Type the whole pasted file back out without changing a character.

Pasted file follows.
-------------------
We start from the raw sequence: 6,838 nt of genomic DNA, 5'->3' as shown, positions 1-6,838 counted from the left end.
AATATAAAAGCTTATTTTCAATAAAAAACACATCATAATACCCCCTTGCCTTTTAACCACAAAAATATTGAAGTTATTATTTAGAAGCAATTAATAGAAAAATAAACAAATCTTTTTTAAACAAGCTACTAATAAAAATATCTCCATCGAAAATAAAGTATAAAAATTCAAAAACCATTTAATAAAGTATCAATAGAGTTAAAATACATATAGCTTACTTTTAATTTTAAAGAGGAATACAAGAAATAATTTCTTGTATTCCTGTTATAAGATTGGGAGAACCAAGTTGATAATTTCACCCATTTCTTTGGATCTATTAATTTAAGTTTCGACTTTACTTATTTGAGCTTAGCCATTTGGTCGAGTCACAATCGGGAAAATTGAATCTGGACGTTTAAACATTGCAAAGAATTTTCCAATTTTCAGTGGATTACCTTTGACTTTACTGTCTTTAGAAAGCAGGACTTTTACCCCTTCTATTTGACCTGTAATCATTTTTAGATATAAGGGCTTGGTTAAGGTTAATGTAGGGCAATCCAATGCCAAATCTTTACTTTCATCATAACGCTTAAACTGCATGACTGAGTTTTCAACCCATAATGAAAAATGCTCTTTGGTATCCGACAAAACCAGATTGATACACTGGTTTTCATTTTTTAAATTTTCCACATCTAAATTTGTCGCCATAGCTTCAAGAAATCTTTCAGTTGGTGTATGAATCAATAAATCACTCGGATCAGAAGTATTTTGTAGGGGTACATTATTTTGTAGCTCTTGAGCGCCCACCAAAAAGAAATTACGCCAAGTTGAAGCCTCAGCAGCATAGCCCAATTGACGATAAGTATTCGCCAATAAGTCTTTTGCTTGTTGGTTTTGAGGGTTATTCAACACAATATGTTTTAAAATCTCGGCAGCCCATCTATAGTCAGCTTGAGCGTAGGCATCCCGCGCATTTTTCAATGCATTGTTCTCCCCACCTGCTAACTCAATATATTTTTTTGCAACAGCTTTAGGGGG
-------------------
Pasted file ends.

We start from the raw sequence: 6,838 nt of genomic DNA, 5'->3' as shown, positions 1-6,838 counted from the left end.
AATATAAAAGCTTATTTTCAATAAAAAACACATCATAATACCCCCTTGCCTTTTAACCACAAAAATATTGAAGTTATTATTTAGAAGCAATTAATAGAAAAATAAACAAATCTTTTTTAAACAAGCTACTAATAAAAATATCTCCATCGAAAATAAAGTATAAAAATTCAAAAACCATTTAATAAAGTATCAATAGAGTTAAAATACATATAGCTTACTTTTAATTTTAAAGAGGAATACAAGAAATAATTTCTTGTATTCCTGTTATAAGATTGGGAGAACCAAGTTGATAATTTCACCCATTTCTTTGGATCTATTAATTTAAGTTTCGACTTTACTTATTTGAGCTTAGCCATTTGGTCGAGTCACAATCGGGAAAATTGAATCTGGACGTTTAAACATTGCAAAGAATTTTCCAATTTTCAGTGGATTACCTTTGACTTTACTGTCTTTAGAAAGCAGGACTTTTACCCCTTCTATTTGACCTGTAATCATTTTTAGATATAAGGGCTTGGTTAAGGTTAATGTAGGGCAATCCAATGCCAAATCTTTACTTTCATCATAACGCTTAAACTGCATGACTGAGTTTTCAACCCATAATGAAAAATGCTCTTTGGTATCCGACAAAACCAGATTGATACACTGGTTTTCATTTTTTAAATTTTCCACATCTAAATTTGTCGCCATAGCTTCAAGAAATCTTTCAGTTGGTGTATGAATCAATAAATCACTCGGATCAGAAGTATTTTGTAGGGGTACATTATTTTGTAGCTCTTGAGCGCCCACCAAAAAGAAATTACGCCAAGTTGAAGCCTCAGCAGCATAGCCCAATTGACGATAAGTATTCGCCAATAAGTCTTTTGCTTGTTGGTTTTGAGGGTTATTCAACACAATATGTTTTAAAATCTCGGCAGCCCATCTATAGTCAGCTTGAGCGTAGGCATCCCGCGCATTTTTCAATGCATTGTTCTCCCCACCTGCTAACTCAATATATTTTTTTGCAACAGCTTTAGGGGG